As fishing mortality is increased, sustainable yield initially increases, then beyond some point it declines. This simple relationship is derived for a logistic growth model, but can be shown to result from a wide range of life histories and population dynamics. For instance, age-structured or size structured models provide a similar relationship, the abundance declines with exploitation rate, and yield is maximized at an intermediate value. It is an exceedingly reassuring view of how populations behave, because the exploitation rate can be reduced at any time and the population will rebuild to its higher levels and can, in theory, rebuild to its unexploited state if harvesting is stopped.
However, there are many ecological relationships that can provide different perspectives. The ones of most concern are thresholds or tipping points (Kelly et al. 2015) in either population size or exploitation rate that lead to irreversible changes. Perhaps of the greatest concern are mechanisms known as depensation that can lead to a threshold population size below which the population might never recover. Concern about possible low abundance thresholds and the long recovery times to rebuild stocks from low abundance has caused management agencies to attempt to avoid low levels of abundance. Large-scale meta-analysis suggest that there is little evidence for depensation, although it certainly cannot be ruled out in individual cases. Thus, while the weight of the evidence is that stocks depleted to low abundance will generally recover if fishing pressure can be sufficiently reduced, provided the environment has not changed, almost all past considerations of fisheries sustainability have suggested that there are lower limits on abundance below which stocks are not considered sustainable.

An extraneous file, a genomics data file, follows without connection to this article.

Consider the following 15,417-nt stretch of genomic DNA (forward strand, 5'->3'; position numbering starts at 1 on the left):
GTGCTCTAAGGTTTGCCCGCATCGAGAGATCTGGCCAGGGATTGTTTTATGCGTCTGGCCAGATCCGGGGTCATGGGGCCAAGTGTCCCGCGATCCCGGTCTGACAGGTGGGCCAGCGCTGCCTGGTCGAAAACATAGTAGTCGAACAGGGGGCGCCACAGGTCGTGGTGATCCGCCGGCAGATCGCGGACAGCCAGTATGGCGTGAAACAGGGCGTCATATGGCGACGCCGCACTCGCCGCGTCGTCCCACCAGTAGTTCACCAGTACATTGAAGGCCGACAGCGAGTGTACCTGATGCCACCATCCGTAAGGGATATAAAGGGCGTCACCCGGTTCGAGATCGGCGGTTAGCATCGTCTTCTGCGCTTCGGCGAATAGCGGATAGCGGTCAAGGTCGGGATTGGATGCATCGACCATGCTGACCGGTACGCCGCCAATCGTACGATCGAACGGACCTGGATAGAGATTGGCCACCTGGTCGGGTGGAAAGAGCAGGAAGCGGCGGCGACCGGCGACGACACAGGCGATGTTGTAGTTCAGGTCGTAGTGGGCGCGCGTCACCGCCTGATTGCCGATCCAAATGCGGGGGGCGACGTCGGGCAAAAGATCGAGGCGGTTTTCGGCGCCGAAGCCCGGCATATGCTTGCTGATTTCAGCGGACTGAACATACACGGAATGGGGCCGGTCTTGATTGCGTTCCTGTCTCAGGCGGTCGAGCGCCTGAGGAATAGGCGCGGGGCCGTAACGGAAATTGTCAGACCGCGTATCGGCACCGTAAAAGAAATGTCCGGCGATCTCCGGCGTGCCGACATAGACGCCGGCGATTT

Fishing exerts selective pressures on stocks, and one of the most ubiquitous and striking examples of life history responses to fishing is the lowering of the age and size at maturity of heavily exploited stocks. Fishing increases the total mortality rate, individuals are less likely to live to older ages, and individuals who delay reproduction until older ages are unlikely to survive to reproduce. This is almost certainly an evolutionary response to fishing pressure. The impact of such changes is twofold: the long-term yield available at any exploitation rate will be lower than the simple logistic theory, and the higher exploitation rates otherwise considered sustainable could lead to extinction of the population.